Morris: What are the three “steps” to which the subtitle refers? To what extent are they connected, if not interdependent?
Garfinkle: The three steps in the PVI model are perception, visibility and influence. When used together, these three powerful principles will catapult you to the next level in your career and ensure future success.
The most successful leaders have gotten to where they are by leveraging and applying perception, visibility, and inﬂuence better than anyone else. By honing these three areas, you too can fast-track to the next level and become both a valued employee and an in-demand leader.
The PVI Model
o Improve Your Perception: Create the right image of yourself by taking control of how others see you, so that the perception of you accurately reflects your impact on the organization.
o Increase Your Visibility: Increase your profile across the organization and among higher levels of management by standing out and getting noticed.
o Exert Your Influence: Have impact and leverage your power to alter, change, and improve situations, regardless of your position or level of authority.
Morris: Which of the three steps do most people seem to have the greatest difficulty completing? Why?
Garfinkle: The most difficult step (of the three) changes for each person. Generally, Increase Your Visibility has a lot of challenges associated to it. Many clients inform me that they are afraid to speak up. People often fear that what they say would open them up to criticism and rejection. Whether speaking up feels unnatural or you simply tend to be a bit shy or hesitant, you still must ﬁnd ways to be visible, or your career will suffer.
Morris: What are the most important advantages gained by effectively managing one’s perceptions?
Garfinkle: They include these four:
1. Impact Your Career Advancement: How quickly and successfully you advance in a company is a result of the perception you create, not just the merit you have accumulated or the skill level you have achieved.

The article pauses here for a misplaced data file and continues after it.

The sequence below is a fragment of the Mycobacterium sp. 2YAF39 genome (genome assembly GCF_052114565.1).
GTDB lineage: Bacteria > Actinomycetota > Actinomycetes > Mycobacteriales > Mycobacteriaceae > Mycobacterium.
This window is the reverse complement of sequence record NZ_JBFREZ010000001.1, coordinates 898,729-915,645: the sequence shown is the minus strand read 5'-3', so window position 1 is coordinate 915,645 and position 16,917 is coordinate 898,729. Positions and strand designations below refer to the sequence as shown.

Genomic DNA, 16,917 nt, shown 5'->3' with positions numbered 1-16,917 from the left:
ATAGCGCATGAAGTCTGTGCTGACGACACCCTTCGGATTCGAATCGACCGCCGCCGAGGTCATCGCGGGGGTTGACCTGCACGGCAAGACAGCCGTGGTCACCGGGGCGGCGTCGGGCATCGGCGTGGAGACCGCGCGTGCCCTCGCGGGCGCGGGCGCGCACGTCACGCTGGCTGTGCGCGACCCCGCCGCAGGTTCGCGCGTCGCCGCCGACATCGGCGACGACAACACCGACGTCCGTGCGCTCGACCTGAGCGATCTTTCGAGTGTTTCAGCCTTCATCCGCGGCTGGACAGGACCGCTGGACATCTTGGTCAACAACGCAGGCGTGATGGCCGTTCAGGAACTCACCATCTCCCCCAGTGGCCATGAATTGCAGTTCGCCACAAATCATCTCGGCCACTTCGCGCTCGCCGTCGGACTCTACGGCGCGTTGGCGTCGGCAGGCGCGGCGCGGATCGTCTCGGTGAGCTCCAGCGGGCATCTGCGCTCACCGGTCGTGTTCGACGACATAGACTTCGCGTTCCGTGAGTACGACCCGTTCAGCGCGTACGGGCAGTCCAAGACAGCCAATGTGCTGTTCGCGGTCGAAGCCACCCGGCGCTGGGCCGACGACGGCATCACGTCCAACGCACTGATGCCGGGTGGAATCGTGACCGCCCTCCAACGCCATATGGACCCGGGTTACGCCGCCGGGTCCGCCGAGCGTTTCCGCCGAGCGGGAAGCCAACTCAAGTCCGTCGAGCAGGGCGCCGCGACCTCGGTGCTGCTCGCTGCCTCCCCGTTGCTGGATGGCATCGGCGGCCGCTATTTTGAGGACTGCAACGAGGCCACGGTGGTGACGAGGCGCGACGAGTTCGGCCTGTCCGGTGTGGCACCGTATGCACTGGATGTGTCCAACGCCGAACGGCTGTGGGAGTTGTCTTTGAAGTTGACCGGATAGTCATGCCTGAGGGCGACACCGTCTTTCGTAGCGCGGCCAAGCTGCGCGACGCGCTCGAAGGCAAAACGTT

2. Keep Your Status as a Desired Employee Inside the Company: You can’t rely solely on skill, merit, and hard work for employability and career success. You realize at some point in your career that your continued achievement at a given company is based on perception.
3. Eliminate the Negative Ways Others May See You: Others can view your behavior and attitude negatively. They may dislike you or look unfavorably on something you do. You want to eliminate these damaging perceptions and take actions that cause others to see you in a more positive light.
4. Reduce the Number of Career-Limiting Maneuvers: While it may take only a few moments to do something that others perceive critically, it becomes a career-limiting move and can impair you professionally for a long time to come.
Morris: There’s a statement on Page 83 that seems to put the cart before the horse: “Without visibility, you won’t be noticed, and your career progression will come to an abrasive halt.” Won’t consistently creating outstanding results create “visibility” for the person who does that?
Garfinkle: Clients often ask me, ‘‘Why should I increase my visibility? Why can’t I let my work speak for itself?’’ You may think that your skills or outstanding results will naturally make your worth known and that you don’t need to do anything to be visible. Unfortunately, you are relying on luck, chance, and hope—three things that you should never count on. My response has always been: ‘‘You can’t assume decision makers are aware of your accomplishments or know the impact of your work and your value to the organization.’’
Morris: How to promote one’s self without [begin italics] being perceived to be [end italics] excessively ambitious, irritating, offensive, obnoxious, perhaps even toxic?
Garfinkle: Make certain that what you do is of substantial benefit to your group, your department…indeed the entire enterprise.
The self-promotion process can often cause you to concentrate on what you’ve accomplished without giving any thought to how it beneﬁts the company or management. A big picture approach can soften the impression that you care more about furthering yourself than you do about your organization’s success. You need to show how what you do beneﬁts other business units, customers, clients, and people above you, below you, and inside your own department. Try to think constantly about how management will value the task you are completing or have just completed.